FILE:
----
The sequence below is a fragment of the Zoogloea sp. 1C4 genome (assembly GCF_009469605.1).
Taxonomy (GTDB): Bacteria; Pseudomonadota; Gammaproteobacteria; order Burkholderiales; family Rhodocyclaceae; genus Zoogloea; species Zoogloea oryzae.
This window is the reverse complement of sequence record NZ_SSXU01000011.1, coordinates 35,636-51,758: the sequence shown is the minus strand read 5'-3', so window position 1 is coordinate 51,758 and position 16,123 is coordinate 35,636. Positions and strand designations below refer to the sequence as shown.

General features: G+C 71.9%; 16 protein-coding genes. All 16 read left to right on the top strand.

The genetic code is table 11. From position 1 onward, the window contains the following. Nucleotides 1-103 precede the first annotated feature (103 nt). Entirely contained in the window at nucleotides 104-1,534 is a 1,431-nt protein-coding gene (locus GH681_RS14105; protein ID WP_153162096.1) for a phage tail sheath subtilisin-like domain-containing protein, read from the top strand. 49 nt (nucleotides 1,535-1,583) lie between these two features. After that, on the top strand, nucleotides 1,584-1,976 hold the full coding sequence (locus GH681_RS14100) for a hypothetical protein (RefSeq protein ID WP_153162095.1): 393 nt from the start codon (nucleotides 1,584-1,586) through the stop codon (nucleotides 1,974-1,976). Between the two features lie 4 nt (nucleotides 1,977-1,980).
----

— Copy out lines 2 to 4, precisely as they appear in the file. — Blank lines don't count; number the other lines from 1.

Taxonomy (GTDB): Bacteria; Pseudomonadota; Gammaproteobacteria; order Burkholderiales; family Rhodocyclaceae; genus Zoogloea; species Zoogloea oryzae.
This window is the reverse complement of sequence record NZ_SSXU01000011.1, coordinates 35,636-51,758: the sequence shown is the minus strand read 5'-3', so window position 1 is coordinate 51,758 and position 16,123 is coordinate 35,636. Positions and strand designations below refer to the sequence as shown.

General features: G+C 71.9%; 16 protein-coding genes. All 16 read left to right on the top strand.